“For there is nothing either good or bad, but thinking makes it so……” - Hamlet
Are you a glass half full kind of person or a glass half empty? Optimist or pessimist? Maybe a little bit of both?
The mind is a powerful thing and no wonder with the average person having 12,000 to 60,000 thoughts daily. The idea of the power of positive thinking is not a new one with an entire field of psychology focused on this area. Yet statistics show that within those thousands of thoughts we have on a daily basis, up to 80% of those thoughts are negative!
Negative thoughts prime us to react physically and emotionally for survival- they narrow our thinking and make us less aware of the outside world thus more capable of surviving an immediate danger in front of us. But most often there is no immediate danger other than all of those negative thoughts taking up brain space, messing with our nervous systems, and decreasing our ability to learn new things or think beyond what is right in front of us.
On the other hand, research has shown positive thinking increases our life span, allows for better stress management, increases our resistance to illnesses, decreases our risk of cardiovascular diseases/death, increases physical well being and improves our mental health. Positive emotions allow you to see more possibilities in your life, enhancing your ability to learn new skills and think creatively now and into the future.
This does not mean you should or need to live with “rose-colored glasses" to achieve the benefits of positive thinking. Ignoring or glossing over the struggles in your life or the bigger world is not helpful. There is a difference between being negative and being realistic. Research has shown that being realistic also leads to positive results in the long run.
If you’re one to already frame life in the positive, awesome and keep up the good work! But you are more of the exception vs the rule, so what about the rest of us?
Here are a couple of ways to start improving your health now via your powerful mind!
Step 1: Awareness
Be honest and start paying attention to the internal stories you’re telling yourself. Many of us, myself included, are great at being positive for others but unfortunately don’t do the same for ourselves. Instead, the negative inner dialogue can run a little rampant through our heads. Being aware of negative thoughts is the first step to changing them.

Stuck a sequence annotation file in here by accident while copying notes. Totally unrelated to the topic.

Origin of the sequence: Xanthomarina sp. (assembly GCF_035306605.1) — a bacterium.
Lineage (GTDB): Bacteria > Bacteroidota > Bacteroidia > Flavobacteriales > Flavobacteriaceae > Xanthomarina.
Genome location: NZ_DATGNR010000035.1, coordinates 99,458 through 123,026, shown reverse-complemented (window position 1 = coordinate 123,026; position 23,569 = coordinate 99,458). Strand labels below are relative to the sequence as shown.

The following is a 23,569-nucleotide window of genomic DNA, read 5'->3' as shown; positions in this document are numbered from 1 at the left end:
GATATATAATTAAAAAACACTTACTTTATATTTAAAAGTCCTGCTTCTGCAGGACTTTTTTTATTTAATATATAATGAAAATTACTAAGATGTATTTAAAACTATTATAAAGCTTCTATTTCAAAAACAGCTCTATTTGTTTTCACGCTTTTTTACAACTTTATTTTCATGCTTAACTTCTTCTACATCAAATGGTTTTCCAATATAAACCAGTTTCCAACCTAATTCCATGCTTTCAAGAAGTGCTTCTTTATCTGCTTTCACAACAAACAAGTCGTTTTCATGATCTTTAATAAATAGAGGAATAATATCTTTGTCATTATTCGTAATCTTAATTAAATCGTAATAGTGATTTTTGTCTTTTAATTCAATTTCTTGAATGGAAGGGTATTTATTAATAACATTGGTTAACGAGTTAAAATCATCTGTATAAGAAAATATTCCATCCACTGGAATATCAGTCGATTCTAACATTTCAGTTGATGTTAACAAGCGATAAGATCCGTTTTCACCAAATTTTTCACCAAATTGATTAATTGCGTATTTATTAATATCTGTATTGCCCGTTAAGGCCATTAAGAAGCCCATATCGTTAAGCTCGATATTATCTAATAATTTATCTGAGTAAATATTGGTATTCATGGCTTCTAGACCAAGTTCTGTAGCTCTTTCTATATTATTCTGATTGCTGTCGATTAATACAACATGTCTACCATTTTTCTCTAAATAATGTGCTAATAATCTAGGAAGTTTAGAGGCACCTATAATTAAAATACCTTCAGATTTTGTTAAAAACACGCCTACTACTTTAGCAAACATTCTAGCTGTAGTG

There’s also something called “explanatory style”. This is how you explain (to yourself and others) why certain events happened. There is the optimistic style in which you give yourself credit for when good things happen and blame outside forces for the bad. This style tends to see the negative as temporary and not typical. As you can imagine, the pessimistic style is the opposite, tending to blame ourselves when things go array, and expecting the negative to be the norm. Take a deeper look at how you “explain” your day and how it can be shifted to the positive.
Step 2: Bring on the Positive!
This can be done in a number of different ways. Here are a few ideas:
Crowd out the negative with the positive. This is why that awareness piece is crucial! One way to do this is to use a method coined by Mel Robbins, author and motivational speaker called “the 5 second rule”. When you note a negative thought, count backwards from 5 which essentially puts the “pause button” on the negative thought train. Then replace the negative with a positive. Eventually this will become 2nd nature and the positive will become your default way of thinking!
Writing. Research has shown simply writing about positive experiences consistently over time impacts thinking and emotions for the better. This is one reason why having a “gratitude practice” is so beneficial. Pull out that journal or “notes app” on your phone and start writing down the good!
Smile. A LOT. The act of smiling helps you feel happier no matter what your mood or thoughts might have been before that smile happened. This in turn helps improve the quality of those thoughts!
Here’s to LOTS of happy thoughts and health.
* First published in Tualatin Life, February, 2020